Infrastructure as Code (IaC) has emerged as a transformative approach, revolutionizing how cloud resources are provisioned, deployed, and managed. IaC refers to the practice of defining and managing IT infrastructure using machine-readable files such as code scripts and templates. IaC brings the principles of software development to infrastructure management, treating infrastructure configurations as code that can be version-controlled, tested, and automated.

AWS CloudFormation is a powerful IaC service provided by Amazon Web Services (AWS) that enables users to manage and provision their cloud infrastructure in a scalable and efficient manner. It allows developers and system administrators to define and deploy cloud resources using templates, automating the entire process of creating and managing AWS resources. The subsequent sections below explore the core concepts of AWS CloudFormation.

Understanding AWS CloudFormation Concepts

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Source: AWS


At the core of AWS CloudFormation is the Template, which defines infrastructure and resources in a declarative format. Templates are written in either JSON (JavaScript Object Notation) or YAML (YAML Ain’t Markup Language) and follow a well-defined structure.

CloudFormation templates are human-readable, version-controlled, and can be shared across teams. They provide a clear and consistent way to define a desired AWS infrastructure, ensuring that the environment can be reproduced reliably whenever needed.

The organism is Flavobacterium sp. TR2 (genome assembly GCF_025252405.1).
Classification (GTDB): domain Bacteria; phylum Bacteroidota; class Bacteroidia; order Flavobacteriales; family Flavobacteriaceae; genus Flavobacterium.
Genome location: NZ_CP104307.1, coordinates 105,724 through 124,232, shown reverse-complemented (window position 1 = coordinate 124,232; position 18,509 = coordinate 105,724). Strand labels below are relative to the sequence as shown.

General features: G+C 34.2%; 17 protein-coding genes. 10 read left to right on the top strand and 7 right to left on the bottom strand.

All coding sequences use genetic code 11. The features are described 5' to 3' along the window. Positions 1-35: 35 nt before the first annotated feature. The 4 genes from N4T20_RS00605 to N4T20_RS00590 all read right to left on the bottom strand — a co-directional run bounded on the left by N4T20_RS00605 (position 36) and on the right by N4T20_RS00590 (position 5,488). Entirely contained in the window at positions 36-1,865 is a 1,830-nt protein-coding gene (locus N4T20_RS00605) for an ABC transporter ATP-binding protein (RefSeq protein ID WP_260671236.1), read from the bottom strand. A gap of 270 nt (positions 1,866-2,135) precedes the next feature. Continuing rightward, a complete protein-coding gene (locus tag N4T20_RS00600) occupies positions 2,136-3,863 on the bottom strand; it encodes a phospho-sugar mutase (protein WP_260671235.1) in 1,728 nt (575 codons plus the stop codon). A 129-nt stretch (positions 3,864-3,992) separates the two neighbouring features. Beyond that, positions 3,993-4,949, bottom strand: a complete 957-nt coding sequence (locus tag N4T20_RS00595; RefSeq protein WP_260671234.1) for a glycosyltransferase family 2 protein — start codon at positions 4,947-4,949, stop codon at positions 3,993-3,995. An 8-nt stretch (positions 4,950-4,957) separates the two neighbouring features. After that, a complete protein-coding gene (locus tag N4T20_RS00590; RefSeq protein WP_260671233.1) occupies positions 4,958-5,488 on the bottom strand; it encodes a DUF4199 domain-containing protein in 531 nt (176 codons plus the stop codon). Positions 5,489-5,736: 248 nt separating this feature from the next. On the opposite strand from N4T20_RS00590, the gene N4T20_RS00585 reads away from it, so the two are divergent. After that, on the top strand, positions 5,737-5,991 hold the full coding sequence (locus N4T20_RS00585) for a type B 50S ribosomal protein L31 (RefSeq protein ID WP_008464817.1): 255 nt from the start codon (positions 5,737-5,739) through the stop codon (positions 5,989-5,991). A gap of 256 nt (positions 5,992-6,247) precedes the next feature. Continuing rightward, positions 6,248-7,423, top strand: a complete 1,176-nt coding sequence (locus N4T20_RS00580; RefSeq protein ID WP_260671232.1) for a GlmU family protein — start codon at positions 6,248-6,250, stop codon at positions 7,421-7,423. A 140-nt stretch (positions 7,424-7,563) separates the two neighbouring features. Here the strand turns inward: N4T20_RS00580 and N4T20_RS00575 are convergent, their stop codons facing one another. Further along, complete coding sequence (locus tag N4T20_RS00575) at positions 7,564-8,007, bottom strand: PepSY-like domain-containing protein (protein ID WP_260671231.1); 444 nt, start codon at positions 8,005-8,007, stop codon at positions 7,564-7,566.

A stack in AWS CloudFormation is a collection of AWS resources that are created, updated, and deleted together as a single unit. All the resources in a stack are defined in a CloudFormation template. The template outlines the configuration of the resources needed for a specific application or workload.

Creating a stack is a straightforward process. Users provide a CloudFormation template and AWS CloudFormation takes care of provisioning and configuring the specified resources. Similarly, updating or deleting a stack ensures that all resources within that stack are modified or removed accordingly.


Resources such as Amazon EC2 instances, Amazon S3 buckets, or AWS Lambda functions, are the building blocks of AWS infrastructure. In a CloudFormation template, each resource is declared with its type, properties, and any dependencies it might have on other resources within the same stack. AWS CloudFormation takes care of provisioning and configuring these resources based on the defined template, ensuring that the desired state of the infrastructure is achieved.


Parameters allow for the customization of CloudFormation templates at runtime. They act as inputs to the template and enable dynamic configuration of resources. For example, parameters such as instance type, desired storage size, or the number of instances during stack creation can be specified to make a template versatile and reusable across different environments.

Using parameters promotes a modular approach to infrastructure management and enables the deployment of similar stacks with slight variations depending on the input parameters.